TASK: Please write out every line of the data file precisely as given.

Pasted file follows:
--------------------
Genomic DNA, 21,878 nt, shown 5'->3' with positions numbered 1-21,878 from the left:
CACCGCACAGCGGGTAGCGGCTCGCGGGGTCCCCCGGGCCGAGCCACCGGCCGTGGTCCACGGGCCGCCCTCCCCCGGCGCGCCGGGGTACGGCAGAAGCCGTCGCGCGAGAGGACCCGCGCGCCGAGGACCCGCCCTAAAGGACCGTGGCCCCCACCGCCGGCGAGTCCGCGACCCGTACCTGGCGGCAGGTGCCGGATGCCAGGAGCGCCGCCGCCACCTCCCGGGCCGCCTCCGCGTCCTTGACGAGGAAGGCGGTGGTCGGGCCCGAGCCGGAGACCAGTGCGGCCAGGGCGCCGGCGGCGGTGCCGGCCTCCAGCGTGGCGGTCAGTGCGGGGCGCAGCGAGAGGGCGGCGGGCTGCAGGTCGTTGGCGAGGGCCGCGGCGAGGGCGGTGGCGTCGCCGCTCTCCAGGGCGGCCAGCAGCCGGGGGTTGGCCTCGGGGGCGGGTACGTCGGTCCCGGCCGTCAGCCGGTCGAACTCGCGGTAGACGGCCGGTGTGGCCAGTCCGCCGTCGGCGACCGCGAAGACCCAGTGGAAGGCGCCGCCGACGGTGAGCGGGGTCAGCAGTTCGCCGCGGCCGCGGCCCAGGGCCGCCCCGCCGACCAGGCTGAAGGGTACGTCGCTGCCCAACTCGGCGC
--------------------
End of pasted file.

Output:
Genomic DNA, 21,878 nt, shown 5'->3' with positions numbered 1-21,878 from the left:
CACCGCACAGCGGGTAGCGGCTCGCGGGGTCCCCCGGGCCGAGCCACCGGCCGTGGTCCACGGGCCGCCCTCCCCCGGCGCGCCGGGGTACGGCAGAAGCCGTCGCGCGAGAGGACCCGCGCGCCGAGGACCCGCCCTAAAGGACCGTGGCCCCCACCGCCGGCGAGTCCGCGACCCGTACCTGGCGGCAGGTGCCGGATGCCAGGAGCGCCGCCGCCACCTCCCGGGCCGCCTCCGCGTCCTTGACGAGGAAGGCGGTGGTCGGGCCCGAGCCGGAGACCAGTGCGGCCAGGGCGCCGGCGGCGGTGCCGGCCTCCAGCGTGGCGGTCAGTGCGGGGCGCAGCGAGAGGGCGGCGGGCTGCAGGTCGTTGGCGAGGGCCGCGGCGAGGGCGGTGGCGTCGCCGCTCTCCAGGGCGGCCAGCAGCCGGGGGTTGGCCTCGGGGGCGGGTACGTCGGTCCCGGCCGTCAGCCGGTCGAACTCGCGGTAGACGGCCGGTGTGGCCAGTCCGCCGTCGGCGACCGCGAAGACCCAGTGGAAGGCGCCGCCGACGGTGAGCGGGGTCAGCAGTTCGCCGCGGCCGCGGCCCAGGGCCGCCCCGCCGACCAGGCTGAAGGGTACGTCGCTGCCCAACTCGGCGC